Ecuador, like many Latin American nations, is now experiencing profound social and cultural changes, new challenges which need to be faced by every sector of society. Migration, overcrowded cities, consumerism, crises in the family, unemployment and pockets of poverty: all these factors create uncertainty and tensions which threaten social harmony. Laws and regulations, as well as social planning, need to aim at inclusion, create opportunities for dialogue and encounter, while leaving behind all forms of repression, excessive control or loss of freedom as painful past memories. Hoping in a better future calls for offering real opportunities to people, especially young people, creating employment, and ensuring an economic growth which is shared by all (rather than simply existing on paper, in macroeconomic statistics), and promoting a sustainable development capable of generating a solid and cohesive social fabric.
Finally, the respect for others which we learn in the family finds social expression in subsidiarity. To recognize that our choices are not necessarily the only legitimate ones is a healthy exercise in humility. In acknowledging the goodness inherent in others, even with their limitations, we see the richness present in diversity and the value of complementarity. Individuals and groups have the right to go their own way, even though they may sometimes make mistakes. In full respect for that freedom, civil society is called to help each person and social organization to take up its specific role and thus contribute to the common good. Dialogue is needed and is fundamental for arriving at the truth, which cannot be imposed, but sought with a sincere and critical spirit. In a participatory democracy, each social group, indigenous peoples, Afro-Ecuadorians, women, civic associations and those engaged in public service are all indispensable participants in this dialogue. The walls, patios and cloisters of this city eloquently make this point: rooted in elements of Incan and Caranqui culture, beautiful in their proportions and shapes, boldly and strikingly combining different styles, the works of art produced by the “Quito school” sum up that great dialogue, with its successes and failures, which is Ecuador’s history. Today we see how beautiful it is. If the past was marked by errors and abuses – how can we deny it! – we can say that the amalgamation which resulted radiates such exuberance that we can look to the future with great hope.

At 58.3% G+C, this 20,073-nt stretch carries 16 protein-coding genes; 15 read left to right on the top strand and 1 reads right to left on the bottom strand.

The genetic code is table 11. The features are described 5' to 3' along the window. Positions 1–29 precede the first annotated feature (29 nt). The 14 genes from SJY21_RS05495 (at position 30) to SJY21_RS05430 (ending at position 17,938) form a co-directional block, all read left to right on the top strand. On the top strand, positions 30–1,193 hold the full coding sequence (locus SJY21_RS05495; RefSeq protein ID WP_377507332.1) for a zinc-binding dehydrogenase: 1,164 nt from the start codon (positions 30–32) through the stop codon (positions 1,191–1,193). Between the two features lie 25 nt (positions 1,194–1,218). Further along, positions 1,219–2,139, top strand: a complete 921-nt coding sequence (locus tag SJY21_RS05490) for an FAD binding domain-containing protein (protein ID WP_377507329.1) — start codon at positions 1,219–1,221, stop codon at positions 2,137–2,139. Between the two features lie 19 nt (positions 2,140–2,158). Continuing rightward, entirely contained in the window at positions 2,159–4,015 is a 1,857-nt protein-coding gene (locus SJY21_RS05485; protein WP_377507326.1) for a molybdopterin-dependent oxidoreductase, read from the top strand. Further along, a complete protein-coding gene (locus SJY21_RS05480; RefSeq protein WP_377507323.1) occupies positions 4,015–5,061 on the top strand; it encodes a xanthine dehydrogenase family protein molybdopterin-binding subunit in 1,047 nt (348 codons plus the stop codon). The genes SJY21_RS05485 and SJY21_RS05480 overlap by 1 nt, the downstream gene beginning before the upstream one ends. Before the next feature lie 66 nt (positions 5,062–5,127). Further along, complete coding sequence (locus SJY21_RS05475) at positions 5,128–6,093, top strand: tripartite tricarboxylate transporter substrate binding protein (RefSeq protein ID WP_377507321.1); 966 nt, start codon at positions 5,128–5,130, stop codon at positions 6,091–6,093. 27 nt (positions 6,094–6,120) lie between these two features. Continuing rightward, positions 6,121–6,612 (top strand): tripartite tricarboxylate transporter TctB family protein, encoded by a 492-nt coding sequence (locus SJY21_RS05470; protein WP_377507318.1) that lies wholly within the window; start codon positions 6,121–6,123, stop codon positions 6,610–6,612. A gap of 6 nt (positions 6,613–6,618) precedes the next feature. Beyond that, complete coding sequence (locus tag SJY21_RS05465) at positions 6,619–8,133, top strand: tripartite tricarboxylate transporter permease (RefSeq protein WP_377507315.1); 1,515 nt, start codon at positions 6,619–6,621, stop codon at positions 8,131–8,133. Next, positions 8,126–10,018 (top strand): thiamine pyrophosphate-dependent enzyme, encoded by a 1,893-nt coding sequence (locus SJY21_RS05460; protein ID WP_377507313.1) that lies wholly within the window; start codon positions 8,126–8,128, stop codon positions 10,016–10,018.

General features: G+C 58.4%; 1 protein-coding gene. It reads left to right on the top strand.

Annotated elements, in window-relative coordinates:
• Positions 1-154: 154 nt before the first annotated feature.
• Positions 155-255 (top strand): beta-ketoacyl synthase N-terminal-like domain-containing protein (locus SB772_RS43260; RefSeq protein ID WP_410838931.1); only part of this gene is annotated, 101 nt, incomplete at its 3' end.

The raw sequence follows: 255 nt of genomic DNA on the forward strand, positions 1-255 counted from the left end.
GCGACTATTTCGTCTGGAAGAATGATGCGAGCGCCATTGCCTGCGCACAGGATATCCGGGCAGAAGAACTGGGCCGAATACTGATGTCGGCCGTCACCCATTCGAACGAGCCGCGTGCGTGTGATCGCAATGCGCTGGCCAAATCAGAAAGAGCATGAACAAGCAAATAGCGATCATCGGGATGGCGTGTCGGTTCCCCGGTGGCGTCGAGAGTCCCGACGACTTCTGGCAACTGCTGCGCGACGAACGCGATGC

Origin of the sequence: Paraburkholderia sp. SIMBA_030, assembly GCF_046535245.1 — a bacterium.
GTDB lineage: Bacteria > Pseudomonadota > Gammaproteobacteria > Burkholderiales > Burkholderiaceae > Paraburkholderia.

The Church wishes for her part to cooperate in the pursuit of the common good, through her social and educational works, promoting ethical and spiritual values, and serving as a prophetic sign which brings a ray of light and hope to all, especially those most in need.
Thank you for being here, for listening to me. I ask you please to carry my words of encouragement to the different communities and groups which you represent. May the Lord grant that the civil society which you represent will always be a fitting setting for experiencing and practicing these values of which I have spoken.